The king and his counsellors were so assured of the truth of this prophecy, that they received the Portuguese with great honour and friendship, pressing on them more presents and goods than could be stored away in the ships, which were soon able to sail away with ample cargoes of pepper, cinnamon, ginger, cloves, mace, and nutmegs.
Such was the commencement of the modern history of commerce between the East and the West. Vasco da Gama reached Portugal in 1499 to the great delight of the king, who immediately assumed the title of ” Lord of the Conquest, Navigation, and Commerce of Ethiopia, Arabia, Persia, and China,” a title confirmed in 1502 by a Bull from Pope Alexander VI.
The profits of the voyage being found to be sixty times the expenses incurred, King Emmanuel deter- mined to send to the East ” another large fleet of great and strong ships which could stow much cargo, and which, if they returned in safety, would bring him untold riches.”
Vasco da Gama never forgave the Moors for their treatment of him on his first arrival at Calicut. When he visited the coast again, in 1 502, he captured two ships and sixteen small vessels, and having cut off the hands and ears and noses of eight hundred unfortunate Moors, who formed the crews, he broke their teeth with staves, placed them all in a small ship which he set on fire and allowed to drift ashore, so that the Zamorin might judge of the fierce wrath of the Portuguese sailors. No wonder the Portuguese historian writes, as recorded in the Introduction to the Hakluyt Society’s account by Correa, ” The con- quest of India is repugnant to us, and strikes us with horror, on account of the injustice and barbarity of the conquerors, their frauds, extortions and san- guinary hatreds ; whole cities ravaged and given to the flames ; amid the glare of conflagrations and the horrid lightning of artillery, soldiers converted into executioners after victory.”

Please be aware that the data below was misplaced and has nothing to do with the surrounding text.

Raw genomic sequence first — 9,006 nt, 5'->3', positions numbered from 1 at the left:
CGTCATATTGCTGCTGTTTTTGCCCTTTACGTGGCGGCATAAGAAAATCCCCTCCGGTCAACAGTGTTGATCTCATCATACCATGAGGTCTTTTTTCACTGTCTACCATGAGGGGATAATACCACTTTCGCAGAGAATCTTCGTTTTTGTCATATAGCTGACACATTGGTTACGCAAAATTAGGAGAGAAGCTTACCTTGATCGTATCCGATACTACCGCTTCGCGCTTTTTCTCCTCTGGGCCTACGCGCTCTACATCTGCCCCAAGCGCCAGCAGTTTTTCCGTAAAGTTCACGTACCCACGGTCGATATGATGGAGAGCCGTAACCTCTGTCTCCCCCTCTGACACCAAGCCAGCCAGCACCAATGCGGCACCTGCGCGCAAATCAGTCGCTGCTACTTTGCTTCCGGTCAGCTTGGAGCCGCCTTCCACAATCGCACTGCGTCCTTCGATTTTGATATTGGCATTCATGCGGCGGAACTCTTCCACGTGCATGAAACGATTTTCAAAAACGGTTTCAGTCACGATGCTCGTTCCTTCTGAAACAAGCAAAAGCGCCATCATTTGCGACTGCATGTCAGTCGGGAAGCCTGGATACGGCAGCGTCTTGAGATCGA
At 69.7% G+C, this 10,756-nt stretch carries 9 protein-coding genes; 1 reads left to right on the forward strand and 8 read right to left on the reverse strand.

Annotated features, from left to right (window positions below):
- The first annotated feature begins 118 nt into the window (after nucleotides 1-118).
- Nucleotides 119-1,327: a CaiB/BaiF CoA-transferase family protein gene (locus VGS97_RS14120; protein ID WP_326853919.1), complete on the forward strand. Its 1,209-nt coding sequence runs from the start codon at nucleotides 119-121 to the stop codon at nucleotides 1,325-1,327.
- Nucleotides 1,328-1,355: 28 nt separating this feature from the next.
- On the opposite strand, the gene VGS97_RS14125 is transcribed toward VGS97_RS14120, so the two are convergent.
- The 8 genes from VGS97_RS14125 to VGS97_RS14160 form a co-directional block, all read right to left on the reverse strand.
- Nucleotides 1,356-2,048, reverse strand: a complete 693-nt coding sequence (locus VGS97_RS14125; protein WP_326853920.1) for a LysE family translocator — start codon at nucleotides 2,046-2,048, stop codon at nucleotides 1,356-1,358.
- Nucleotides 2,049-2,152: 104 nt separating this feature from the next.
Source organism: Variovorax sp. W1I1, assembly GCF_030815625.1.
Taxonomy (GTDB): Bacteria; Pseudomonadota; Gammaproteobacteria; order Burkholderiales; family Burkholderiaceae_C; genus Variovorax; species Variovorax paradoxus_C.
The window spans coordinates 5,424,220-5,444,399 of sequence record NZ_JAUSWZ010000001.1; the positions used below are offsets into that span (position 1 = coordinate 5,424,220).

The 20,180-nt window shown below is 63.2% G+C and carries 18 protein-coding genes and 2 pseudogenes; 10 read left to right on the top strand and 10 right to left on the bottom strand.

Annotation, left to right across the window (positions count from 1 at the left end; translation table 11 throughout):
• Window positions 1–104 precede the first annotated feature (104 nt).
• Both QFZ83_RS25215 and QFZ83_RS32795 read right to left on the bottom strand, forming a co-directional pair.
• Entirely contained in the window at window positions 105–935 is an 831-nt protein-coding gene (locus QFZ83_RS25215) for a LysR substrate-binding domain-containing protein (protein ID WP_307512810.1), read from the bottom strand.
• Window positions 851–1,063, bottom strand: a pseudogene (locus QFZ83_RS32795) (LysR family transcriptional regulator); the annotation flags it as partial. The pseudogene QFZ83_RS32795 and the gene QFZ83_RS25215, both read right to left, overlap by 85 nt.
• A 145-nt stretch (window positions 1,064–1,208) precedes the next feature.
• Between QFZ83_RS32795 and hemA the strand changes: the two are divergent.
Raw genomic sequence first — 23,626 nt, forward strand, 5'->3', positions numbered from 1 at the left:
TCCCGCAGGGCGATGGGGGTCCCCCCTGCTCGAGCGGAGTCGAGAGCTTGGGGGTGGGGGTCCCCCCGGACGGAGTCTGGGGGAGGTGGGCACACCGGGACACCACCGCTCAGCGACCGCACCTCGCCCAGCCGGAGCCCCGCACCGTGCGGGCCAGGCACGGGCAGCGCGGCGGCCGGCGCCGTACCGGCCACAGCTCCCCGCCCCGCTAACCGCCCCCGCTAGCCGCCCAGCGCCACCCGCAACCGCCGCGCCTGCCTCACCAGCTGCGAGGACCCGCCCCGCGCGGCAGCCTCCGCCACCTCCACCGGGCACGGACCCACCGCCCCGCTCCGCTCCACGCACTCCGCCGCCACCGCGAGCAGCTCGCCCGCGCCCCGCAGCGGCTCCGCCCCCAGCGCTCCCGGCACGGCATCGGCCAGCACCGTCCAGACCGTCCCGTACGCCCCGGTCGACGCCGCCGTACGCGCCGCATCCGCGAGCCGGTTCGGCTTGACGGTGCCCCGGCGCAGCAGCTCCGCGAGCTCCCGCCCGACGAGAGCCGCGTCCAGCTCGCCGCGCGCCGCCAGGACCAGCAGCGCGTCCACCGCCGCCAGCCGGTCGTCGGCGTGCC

The native princes were determined not to sur- render without one final struggle. Against Cochin, where Duarte Pacheco, a Portuguese captain, had been left in command of a little over one hundred Portuguese soldiers and three hundred Malabar native troops, the Zamorin of Calicut advanced at the head of an immense army of fifty thousand troops and numerous cannon, aided by a sea-force of some three hundred ships.
For five months he strove to drive the handful of Portuguese from India. Time after time his troops were defeated, ten thousand of them being slain, and all his ships sunk save four. He at length retreated, finding that his undisciplined native troops could not avail against European soldiers, and Duarte Pacheco was left victorious, the first to show to the West the possibility of founding an empire in India, and the first of the long line of heroes whose services to their country were repaid by neglect or insult, poverty or death.
Before the trade from the East finally passed to the Atlantic the Portuguese had to fight one more fight. The Sultan of Egypt, seeing that the course of commerce, through his dominions to the Medi- terranean ports, was passing to the new route round the Cape of Good Hope, resolved to gather together a great fleet and send it to India to destroy the Portuguese ships now trading at Cochin, Cannanore, and Ouilon. Dom Lourenco de Almeida, aged eighteen, son of Dom Francisco de Almeida, the first great Portuguese Viceroy of India, met the Egyptian and an allied native fleet off Chaul, where, after two days’ fighting, the Portuguese were defeated and forced to retreat.